By Jenni Henderson and Louise RayFor Abdul Rezaei the state election will be the second time he has voted in his life. The first time was in the federal election in August.
This election means more to Mr Rezaei than it does for most people because until recently elections were not part of the political landscape in his home country of Afghanistan.
“I’m very happy and I’m feeling very lucky to vote in Australia,” he says.
He is planning to cast an early vote for the state election because he’ll be away on polling day.
Mr Rezaei came to Australia from Afghanistan in 2001 and was held on Christmas Island after arriving by boat.
He was then housed at a detention centre in Western Australia until he received his three-year protection visa.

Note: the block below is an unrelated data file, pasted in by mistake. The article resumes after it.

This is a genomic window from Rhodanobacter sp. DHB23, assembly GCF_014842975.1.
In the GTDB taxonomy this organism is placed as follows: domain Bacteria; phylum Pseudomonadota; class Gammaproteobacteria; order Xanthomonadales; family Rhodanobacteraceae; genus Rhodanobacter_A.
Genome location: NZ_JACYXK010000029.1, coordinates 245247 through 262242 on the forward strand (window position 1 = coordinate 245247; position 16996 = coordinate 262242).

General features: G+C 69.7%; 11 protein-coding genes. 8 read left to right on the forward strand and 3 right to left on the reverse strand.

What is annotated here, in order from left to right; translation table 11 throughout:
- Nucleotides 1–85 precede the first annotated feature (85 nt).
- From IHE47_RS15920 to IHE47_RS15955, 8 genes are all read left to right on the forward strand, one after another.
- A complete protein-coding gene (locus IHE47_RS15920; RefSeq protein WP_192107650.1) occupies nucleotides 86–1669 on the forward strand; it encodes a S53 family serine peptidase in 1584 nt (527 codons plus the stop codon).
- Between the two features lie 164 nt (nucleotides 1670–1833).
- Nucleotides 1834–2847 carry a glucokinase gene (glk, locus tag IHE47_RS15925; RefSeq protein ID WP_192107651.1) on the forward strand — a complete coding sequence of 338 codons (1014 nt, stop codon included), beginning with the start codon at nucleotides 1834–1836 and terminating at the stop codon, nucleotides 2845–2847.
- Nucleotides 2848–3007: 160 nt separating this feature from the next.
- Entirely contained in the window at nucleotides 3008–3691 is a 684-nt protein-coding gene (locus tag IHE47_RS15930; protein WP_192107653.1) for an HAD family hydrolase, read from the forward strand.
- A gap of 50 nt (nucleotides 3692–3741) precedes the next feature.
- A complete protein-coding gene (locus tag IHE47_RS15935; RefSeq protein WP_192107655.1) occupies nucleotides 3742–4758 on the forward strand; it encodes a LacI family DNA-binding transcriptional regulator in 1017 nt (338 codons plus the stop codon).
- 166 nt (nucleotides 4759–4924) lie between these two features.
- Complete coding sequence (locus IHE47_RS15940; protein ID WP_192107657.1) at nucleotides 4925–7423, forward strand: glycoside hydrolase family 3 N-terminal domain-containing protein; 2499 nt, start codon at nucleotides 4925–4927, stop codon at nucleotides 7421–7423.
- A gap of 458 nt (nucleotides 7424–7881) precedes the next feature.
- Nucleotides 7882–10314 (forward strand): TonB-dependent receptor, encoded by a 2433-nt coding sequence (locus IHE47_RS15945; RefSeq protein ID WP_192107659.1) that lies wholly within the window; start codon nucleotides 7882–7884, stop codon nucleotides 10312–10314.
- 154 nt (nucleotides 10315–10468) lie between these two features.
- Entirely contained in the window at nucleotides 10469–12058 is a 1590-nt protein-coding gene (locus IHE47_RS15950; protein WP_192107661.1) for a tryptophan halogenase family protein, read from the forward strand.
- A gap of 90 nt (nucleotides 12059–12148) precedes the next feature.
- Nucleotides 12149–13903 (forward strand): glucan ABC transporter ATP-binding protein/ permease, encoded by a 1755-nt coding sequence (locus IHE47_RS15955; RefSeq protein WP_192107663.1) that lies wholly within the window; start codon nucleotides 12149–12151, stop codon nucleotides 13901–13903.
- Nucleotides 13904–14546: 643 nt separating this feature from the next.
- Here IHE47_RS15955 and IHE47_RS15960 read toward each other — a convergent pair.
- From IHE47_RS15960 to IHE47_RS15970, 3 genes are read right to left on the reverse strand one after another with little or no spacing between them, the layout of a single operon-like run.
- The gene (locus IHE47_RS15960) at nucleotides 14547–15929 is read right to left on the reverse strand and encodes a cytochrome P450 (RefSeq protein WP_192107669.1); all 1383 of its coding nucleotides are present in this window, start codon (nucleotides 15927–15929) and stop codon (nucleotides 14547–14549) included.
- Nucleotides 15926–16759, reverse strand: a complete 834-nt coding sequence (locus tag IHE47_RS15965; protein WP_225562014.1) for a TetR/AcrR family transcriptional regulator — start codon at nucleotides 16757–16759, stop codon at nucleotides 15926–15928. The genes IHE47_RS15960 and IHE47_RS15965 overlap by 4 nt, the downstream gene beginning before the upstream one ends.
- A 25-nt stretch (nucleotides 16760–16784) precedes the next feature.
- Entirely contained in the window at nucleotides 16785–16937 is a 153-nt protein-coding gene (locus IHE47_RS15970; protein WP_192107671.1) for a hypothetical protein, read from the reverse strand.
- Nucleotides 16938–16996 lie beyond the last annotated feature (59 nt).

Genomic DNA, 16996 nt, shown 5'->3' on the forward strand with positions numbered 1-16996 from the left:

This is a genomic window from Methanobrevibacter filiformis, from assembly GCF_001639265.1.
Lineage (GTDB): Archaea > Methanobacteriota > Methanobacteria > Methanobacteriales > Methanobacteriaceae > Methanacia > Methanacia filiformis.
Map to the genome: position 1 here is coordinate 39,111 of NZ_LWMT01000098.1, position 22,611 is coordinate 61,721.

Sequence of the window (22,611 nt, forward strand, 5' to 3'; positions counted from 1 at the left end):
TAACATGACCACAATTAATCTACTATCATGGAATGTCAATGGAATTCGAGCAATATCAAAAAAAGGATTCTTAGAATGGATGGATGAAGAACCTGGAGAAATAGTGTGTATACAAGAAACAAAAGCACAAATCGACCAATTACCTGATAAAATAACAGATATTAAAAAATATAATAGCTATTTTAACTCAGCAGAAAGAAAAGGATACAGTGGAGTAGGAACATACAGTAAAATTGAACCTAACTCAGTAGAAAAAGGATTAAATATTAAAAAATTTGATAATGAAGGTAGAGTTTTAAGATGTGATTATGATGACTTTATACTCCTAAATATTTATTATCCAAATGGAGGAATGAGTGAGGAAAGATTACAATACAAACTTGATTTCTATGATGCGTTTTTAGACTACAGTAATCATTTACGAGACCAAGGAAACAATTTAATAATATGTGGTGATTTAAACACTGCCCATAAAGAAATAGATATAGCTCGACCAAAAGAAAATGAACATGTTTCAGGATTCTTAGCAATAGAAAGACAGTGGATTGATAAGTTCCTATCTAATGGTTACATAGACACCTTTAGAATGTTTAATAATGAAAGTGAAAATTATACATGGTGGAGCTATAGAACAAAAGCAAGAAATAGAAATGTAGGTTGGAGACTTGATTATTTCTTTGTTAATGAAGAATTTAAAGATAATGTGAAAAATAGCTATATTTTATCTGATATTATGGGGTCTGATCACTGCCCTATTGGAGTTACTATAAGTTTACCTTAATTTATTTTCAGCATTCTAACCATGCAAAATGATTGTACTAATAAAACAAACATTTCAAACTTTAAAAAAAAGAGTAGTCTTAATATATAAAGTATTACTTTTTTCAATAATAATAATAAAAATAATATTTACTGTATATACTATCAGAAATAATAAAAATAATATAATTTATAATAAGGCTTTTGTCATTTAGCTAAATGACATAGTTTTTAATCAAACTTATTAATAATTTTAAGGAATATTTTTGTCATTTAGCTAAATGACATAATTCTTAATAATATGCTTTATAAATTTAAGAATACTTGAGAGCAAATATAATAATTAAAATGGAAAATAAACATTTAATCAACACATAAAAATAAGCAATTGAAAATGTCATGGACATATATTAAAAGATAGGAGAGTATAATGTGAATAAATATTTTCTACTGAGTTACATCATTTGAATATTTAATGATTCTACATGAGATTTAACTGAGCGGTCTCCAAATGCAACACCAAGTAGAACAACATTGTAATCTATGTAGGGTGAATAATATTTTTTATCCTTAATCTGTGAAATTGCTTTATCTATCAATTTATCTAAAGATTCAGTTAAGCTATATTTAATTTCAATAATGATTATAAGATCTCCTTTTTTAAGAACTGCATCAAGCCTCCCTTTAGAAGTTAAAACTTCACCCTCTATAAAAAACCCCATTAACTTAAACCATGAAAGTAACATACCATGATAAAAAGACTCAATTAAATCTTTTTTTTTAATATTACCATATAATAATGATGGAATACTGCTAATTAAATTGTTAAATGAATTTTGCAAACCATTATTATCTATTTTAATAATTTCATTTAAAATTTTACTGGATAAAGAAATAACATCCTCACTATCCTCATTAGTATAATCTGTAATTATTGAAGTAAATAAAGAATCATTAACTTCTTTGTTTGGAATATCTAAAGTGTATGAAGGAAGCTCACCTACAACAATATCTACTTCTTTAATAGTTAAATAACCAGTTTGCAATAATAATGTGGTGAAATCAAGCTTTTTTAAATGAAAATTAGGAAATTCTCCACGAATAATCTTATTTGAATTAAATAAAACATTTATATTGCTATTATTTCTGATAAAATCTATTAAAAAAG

In June 2005 he received permanent residency and three years later he became an Australian citizen.
“Ten years ago, when I left Afghanistan, it was under the control of the Taliban regime… and it was not good when I left my country, ” Mr Rezaei says.
Mr Rezaei is part of a ethnic group called Hazara. He is also Shiite Muslim, and both these traits left him vulnerable to persecution.
“We were young and we had a different religion to the Taliban because they are Sunni. The Taliban needed young people for fighting, that’s why we were scared and I spoke with my father and I said it’s better to leave the country,” he explains.
Mr Rezaei has now lived in the Mildura community for four years.
His wife and three children arrived in 2007 to join him.
“We like Mildura and we like the place, its quite pleasant and also very nice people,” he says.
His wife won’t be voting in this state election because she isn’t yet an Australian citizen.
“She needs to pass the citizenship test,” he laughs, adding that she’s studying for it now.